Rebels take New Zealand pilot hostage in Indonesia

Rebels take New Zealand pilot hostage in Indonesia

A Susi Air aircraft in Jakarta in 2011. (File photo: AFP)
A Susi Air aircraft in Jakarta in 2011. (File photo: AFP)

JAKARTA: Separatists in Indonesia's breakaway eastern region of Papua have taken a New Zealand pilot hostage after attacking a small passenger plane and setting it on fire at an airport in a remote mountainous area, officials and a rebel group said.

Papuan insurgents who seek independence from Indonesia have previously threatened and attacked aircraft they believe to be carrying military or government personnel and supplies for Jakarta's forces.

The West Papua National Liberation Army (TPNPB), the military wing of Papua's main separatist group, claimed Tuesday's attack on a Susi Air plane in Nduga district -- an area where rebels have launched several attacks on authorities and civilians in recent years.

"The pilot has been taken to a TPNPB headquarters, it is very far away in another district," TPNPB spokesman Sebby Sambom told AFP Wednesday.

"It takes a long time to get there, maybe a day or two, They will probably arrive today."

He added that five passengers on board the plane were released after its arrival from the mining town of Timika because they were ethnic Papuans.

The rebels are demanding for Indonesia to recognise Papuan independence in return for the pilot's release and a meeting with Indonesian President Joko Widodo facilitated by the international community, Sambom said.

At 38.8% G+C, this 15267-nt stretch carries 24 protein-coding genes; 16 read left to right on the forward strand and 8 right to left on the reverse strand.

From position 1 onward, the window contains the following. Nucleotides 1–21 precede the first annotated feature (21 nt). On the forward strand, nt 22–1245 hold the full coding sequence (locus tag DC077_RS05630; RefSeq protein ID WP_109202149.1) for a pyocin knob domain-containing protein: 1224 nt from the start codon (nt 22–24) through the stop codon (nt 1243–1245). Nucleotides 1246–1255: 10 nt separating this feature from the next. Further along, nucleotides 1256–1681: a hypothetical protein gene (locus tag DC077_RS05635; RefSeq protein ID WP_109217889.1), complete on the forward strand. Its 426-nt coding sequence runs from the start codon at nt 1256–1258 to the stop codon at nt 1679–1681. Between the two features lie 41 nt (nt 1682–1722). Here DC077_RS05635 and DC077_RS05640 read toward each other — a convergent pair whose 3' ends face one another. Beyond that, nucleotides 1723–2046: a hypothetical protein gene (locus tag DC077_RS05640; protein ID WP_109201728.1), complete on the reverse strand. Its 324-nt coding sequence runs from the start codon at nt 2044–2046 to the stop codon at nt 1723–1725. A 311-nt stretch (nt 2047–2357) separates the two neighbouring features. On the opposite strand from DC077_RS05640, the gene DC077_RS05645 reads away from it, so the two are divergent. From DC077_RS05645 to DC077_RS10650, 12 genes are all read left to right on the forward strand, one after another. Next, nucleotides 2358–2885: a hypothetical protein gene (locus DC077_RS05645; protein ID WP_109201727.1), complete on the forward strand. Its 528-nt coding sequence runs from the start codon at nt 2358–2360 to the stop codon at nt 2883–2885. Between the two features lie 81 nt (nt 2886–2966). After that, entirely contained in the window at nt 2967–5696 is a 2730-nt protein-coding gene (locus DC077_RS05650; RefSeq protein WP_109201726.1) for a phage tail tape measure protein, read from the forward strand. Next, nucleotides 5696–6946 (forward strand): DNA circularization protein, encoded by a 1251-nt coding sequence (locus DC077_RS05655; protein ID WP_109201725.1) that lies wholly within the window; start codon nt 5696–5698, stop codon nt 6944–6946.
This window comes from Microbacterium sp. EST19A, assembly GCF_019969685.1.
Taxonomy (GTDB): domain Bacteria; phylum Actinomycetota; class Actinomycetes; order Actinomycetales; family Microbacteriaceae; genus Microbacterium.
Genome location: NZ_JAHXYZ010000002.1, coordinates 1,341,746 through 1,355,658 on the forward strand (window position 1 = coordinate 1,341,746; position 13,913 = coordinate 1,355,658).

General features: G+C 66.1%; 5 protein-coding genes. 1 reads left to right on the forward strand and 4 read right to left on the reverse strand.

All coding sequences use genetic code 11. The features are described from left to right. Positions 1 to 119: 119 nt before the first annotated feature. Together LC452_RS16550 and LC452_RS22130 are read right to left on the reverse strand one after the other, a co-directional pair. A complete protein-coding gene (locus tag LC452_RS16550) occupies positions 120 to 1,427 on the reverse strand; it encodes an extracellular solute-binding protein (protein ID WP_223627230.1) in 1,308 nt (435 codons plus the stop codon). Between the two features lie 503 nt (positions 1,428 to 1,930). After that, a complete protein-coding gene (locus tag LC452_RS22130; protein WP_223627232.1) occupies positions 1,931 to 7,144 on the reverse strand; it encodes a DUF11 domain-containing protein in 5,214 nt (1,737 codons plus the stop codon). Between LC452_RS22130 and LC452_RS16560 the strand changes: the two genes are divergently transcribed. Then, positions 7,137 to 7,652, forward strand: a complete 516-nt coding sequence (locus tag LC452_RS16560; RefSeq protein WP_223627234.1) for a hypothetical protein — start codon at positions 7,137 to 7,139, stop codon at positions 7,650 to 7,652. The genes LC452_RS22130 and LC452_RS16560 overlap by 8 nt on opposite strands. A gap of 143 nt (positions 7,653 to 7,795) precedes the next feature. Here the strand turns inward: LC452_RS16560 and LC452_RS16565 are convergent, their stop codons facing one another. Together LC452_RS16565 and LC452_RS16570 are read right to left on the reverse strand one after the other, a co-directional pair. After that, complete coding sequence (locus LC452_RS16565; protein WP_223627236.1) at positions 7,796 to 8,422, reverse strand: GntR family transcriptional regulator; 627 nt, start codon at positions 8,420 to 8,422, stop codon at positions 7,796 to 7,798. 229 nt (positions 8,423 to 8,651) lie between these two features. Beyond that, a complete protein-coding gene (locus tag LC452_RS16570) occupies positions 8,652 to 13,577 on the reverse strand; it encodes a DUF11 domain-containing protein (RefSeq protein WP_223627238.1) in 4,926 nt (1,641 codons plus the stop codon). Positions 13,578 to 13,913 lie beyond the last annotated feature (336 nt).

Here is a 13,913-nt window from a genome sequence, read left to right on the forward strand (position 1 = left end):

Since the attack, a joint team of Indonesian military and police was dispatched to search for the pilot, national police chief Listyo Sigit told reporters Tuesday.

New Zealand Prime Minister Chris Hipkins told Radio New Zealand on Wednesday that he only had preliminary information about the hostage situation but said their embassy in Jakarta was "working on the case".

New Zealand Prime Minister Chris Hipkins attends a press conference in Parliament House in Canberra on Tuesday. (Photo: AFP)

Wellington "was aware of the situation involving a New Zealand pilot in Papua" and was providing consular support, a Ministry of Foreign Affairs and Trade spokesperson said.

Rebel attacks in Papua have risen in recent years and flying is the only available option to reach remote mountainous areas there.

Papua's Melanesian population shares few cultural connections with the rest of Indonesia and the military has long been accused of gross human rights abuses there.

A former Dutch colony, Papua declared itself independent in 1961, but Indonesia took control two years later, promising an independence referendum that was widely considered a sham.

Demonstrators carry placards during a rally to commemorate Trikora outside the United Nations (UN) building in Jakarta, Indonesia, on Dec 19, 2022. (Photo: Reuters)


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